Shouts to diversify Sandusky Schools' teaching staff can be heard loud and clear -- but what if diversity chooses to go elsewhere?
Sandusky superintendent Bill Pahl defended the district's stance on minority hiring at a recent community forum.
"We send people out to recruit minority candidates at several different colleges and universities," he said. "Our recruiters are both black, and we also belong to a consortium of schools that are looking for minority candidates. There are next to no black education candidates out there. Our mission is to seek out qualified minority candidates. Our goal is to hire teachers to meet the challenges that we are faced with in our school district."
Residents such as Paul Bupe hope their children will have the opportunity to witness several black educators in the front of the classroom.
"I have four children who have earned 4.0s this school year," he said. "I hope when they reach what they want to achieve, there were black folk standing in front of their classes. We need to look at how we can bring them in."
Pahl said even when minority candidates are found, they're difficult to hire.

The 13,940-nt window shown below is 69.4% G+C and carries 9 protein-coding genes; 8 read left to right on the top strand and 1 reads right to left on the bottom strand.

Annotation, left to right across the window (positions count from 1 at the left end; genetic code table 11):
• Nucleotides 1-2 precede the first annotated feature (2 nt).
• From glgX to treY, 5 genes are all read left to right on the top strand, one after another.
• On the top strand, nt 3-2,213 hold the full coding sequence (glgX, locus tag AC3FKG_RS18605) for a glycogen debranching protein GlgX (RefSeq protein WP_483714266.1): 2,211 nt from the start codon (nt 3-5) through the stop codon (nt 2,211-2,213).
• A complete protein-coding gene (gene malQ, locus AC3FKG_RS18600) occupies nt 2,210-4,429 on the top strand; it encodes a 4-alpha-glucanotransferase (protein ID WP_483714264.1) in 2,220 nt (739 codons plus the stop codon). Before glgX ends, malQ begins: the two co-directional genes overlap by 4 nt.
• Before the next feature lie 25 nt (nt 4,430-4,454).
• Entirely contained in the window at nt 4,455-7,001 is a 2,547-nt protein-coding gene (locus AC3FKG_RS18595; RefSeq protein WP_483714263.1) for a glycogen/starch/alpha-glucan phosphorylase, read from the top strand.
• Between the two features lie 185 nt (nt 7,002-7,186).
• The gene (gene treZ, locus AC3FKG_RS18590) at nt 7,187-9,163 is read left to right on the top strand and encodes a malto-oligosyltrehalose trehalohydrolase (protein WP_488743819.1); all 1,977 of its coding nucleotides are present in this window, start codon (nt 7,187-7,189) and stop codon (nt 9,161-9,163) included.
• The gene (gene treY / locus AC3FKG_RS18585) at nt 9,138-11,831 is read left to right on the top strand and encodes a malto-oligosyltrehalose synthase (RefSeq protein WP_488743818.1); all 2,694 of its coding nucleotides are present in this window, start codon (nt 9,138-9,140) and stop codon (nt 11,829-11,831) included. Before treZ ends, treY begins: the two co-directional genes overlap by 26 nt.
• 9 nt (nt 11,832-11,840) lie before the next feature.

"The larger cities offer more money, and there is a better social life for them in the cities," he said. "We have offered teaching jobs to two black candidates recently, and they both turned us down to go to Columbus and Cincinnati. We offered a black candidate an administrative job this year, and he chose to go to a suburban district in the Cleveland area."
Currently, of the 369 certificated staff positions in Sandusky City Schools, 31 are minorities; 34 of 176 classified staff members are minorities.
Of the 3,691 students enrolled in Sandusky City Schools during the 2006-07 school year, 2,028 students were black, Asian, American Indian, Hispanic or multi-racial.
"I completely understand why the community is concerned," Sandusky resident Sheena Stayler said. "I mean, only having only 30-some minority teachers in a group of 369 is a big deal. There are a lot of black educators out there. Why isn't Sandusky hiring them?"